All of our compensation plans, programs and arrangements either qualify for exemption from Section 409A or have been amended to comply with Section 409A requirements. During 2007, we modified our executive deferred compensation plan and our director deferral plans so that all deferrals of compensation earned or vested after 2004 satisfy Section 409A, and to implement certain features permitted by the regulations with respect to such deferrals. For our executive deferred compensation plan, these changes included the following:
 
  •   The definition of “change in control” (the occurrence of which would trigger certain distributions under the plan) was modified to comply with the requirements of Section 409A. Significant aspects of this change included:
 
  —   a change in control will occur if 30% of our shares are acquired, as opposed to the 20% standard in our prior plan;
 
  —   a change in control will occur if the majority of our Board of Directors is replaced during a 12-month period, instead of the 24-month period imposed by the prior plan;
 
  —   The Board has no discretion to override change-in-control events under the revised plan, whereas it did have such discretion under the prior plan; and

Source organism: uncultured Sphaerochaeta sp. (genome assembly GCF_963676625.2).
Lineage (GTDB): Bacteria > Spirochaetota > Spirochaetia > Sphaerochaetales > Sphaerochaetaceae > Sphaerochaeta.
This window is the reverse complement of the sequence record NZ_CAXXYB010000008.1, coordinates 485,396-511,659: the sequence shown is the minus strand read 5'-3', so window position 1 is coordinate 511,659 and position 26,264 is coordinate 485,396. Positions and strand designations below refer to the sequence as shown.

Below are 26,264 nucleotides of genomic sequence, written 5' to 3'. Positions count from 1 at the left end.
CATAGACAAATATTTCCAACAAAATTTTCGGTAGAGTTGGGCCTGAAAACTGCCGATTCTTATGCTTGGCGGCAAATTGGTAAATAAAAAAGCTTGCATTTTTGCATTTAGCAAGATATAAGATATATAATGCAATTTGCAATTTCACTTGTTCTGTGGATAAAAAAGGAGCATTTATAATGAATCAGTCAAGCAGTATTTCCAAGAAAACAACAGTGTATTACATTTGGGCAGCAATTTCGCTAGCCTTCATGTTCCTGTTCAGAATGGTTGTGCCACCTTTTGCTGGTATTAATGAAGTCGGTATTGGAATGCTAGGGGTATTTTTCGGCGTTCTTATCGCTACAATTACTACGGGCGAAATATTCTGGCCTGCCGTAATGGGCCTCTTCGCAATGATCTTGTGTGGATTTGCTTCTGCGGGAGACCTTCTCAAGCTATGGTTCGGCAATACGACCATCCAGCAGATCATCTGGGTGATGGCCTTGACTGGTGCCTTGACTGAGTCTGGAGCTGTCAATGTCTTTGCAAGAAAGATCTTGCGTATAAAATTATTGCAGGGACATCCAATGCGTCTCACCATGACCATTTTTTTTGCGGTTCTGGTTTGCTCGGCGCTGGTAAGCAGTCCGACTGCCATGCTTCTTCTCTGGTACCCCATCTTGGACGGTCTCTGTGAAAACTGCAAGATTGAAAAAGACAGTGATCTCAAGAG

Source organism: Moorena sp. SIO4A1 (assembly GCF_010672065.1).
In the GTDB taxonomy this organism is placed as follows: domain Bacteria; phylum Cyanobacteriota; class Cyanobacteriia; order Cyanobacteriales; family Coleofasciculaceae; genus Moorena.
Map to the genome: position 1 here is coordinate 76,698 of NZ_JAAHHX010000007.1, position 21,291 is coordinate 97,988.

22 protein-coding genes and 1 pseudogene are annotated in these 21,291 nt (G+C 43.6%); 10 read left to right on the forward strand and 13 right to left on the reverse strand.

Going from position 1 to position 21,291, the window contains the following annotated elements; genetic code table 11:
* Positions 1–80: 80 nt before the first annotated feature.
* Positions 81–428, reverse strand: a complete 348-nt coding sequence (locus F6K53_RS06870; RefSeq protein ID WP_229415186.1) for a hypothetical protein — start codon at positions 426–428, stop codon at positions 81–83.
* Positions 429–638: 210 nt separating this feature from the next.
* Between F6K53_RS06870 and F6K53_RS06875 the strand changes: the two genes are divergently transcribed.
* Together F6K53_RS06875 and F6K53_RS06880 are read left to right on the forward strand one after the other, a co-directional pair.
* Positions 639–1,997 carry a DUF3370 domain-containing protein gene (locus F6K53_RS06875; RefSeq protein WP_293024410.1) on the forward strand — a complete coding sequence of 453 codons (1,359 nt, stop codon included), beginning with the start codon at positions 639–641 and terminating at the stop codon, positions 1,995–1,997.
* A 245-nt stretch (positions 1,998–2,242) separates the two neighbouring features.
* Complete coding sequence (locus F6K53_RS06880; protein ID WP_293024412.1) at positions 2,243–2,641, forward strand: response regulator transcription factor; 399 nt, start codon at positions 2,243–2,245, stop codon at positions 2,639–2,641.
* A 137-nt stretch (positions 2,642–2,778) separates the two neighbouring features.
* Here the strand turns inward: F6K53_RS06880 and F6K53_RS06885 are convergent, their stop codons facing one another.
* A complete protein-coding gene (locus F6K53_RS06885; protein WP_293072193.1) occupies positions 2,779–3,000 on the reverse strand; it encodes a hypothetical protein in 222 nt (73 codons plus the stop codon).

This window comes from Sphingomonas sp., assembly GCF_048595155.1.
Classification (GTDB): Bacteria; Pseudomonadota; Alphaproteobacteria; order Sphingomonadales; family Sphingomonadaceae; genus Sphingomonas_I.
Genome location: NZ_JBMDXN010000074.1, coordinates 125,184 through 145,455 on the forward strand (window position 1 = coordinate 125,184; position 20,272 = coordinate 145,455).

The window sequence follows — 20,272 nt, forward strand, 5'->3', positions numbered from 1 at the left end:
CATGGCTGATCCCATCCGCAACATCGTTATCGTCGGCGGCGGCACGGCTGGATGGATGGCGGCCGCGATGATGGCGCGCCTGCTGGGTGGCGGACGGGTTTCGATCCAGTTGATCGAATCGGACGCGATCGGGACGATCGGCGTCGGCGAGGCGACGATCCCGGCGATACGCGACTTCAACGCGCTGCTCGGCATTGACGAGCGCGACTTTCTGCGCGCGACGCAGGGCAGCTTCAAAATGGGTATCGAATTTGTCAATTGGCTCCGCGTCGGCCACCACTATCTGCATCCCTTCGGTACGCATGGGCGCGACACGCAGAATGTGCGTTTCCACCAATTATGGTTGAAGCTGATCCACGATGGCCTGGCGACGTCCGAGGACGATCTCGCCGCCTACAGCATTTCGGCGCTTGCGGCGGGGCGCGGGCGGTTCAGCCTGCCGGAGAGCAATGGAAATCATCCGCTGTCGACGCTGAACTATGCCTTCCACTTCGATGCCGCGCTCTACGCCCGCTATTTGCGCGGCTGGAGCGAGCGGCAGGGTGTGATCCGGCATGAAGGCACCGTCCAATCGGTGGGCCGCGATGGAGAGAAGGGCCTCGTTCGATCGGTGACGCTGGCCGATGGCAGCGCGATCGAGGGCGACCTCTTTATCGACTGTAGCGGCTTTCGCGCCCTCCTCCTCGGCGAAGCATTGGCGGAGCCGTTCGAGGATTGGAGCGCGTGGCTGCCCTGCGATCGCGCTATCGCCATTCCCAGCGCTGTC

—   The concept of “potential change in control,” which under the prior plan could include shareholders’ approval of certain transaction or the Board’s determination that the acquisition of 5% ownership by a third party constituted a potential change in control, has been removed from the plan;
 
  •   The definition of “disability” was conformed to Section 409A’s definition, which is somewhat more strict than the prior definition;
 
  •   Early withdrawals (which were permitted under the prior plan, with a 10% penalty) are no longer allowed;
 
  •   Unscheduled withdrawals are permitted in the event of certain unforeseeable emergencies;
 
  •   Participants are permitted to change certain distribution schedules if they do so with at least 12 months notice and delay distributions for at least 5 years; and
 
  •   Distributions made on account of termination of employment will not be made until 6 months after the date of termination.
 
The modifications to our director deferral plans involved some of the same topics, including implementation of the new change-in-control definitions, the addition of a change-in-control distribution event to one of the plans, provisions allowing distribution schedules to be changed (at least 12 months in advance with a 5-year or longer delay in distributions) and certain administrative changes.
 
Prior to the effectiveness of these amendments, we had operated our deferral plans in good faith compliance with Section 409A as to all deferrals made after 2004.


35


Table of Contents

 
COMPENSATION COMMITTEE REPORT
 
The following Compensation Committee Report does not constitute soliciting material and should not be deemed filed or incorporated by reference into any other Progressive filing under the Securities Act of 1933 or the Securities Exchange Act of 1934, except to the extent Progressive specifically incorporates this Report by reference therein.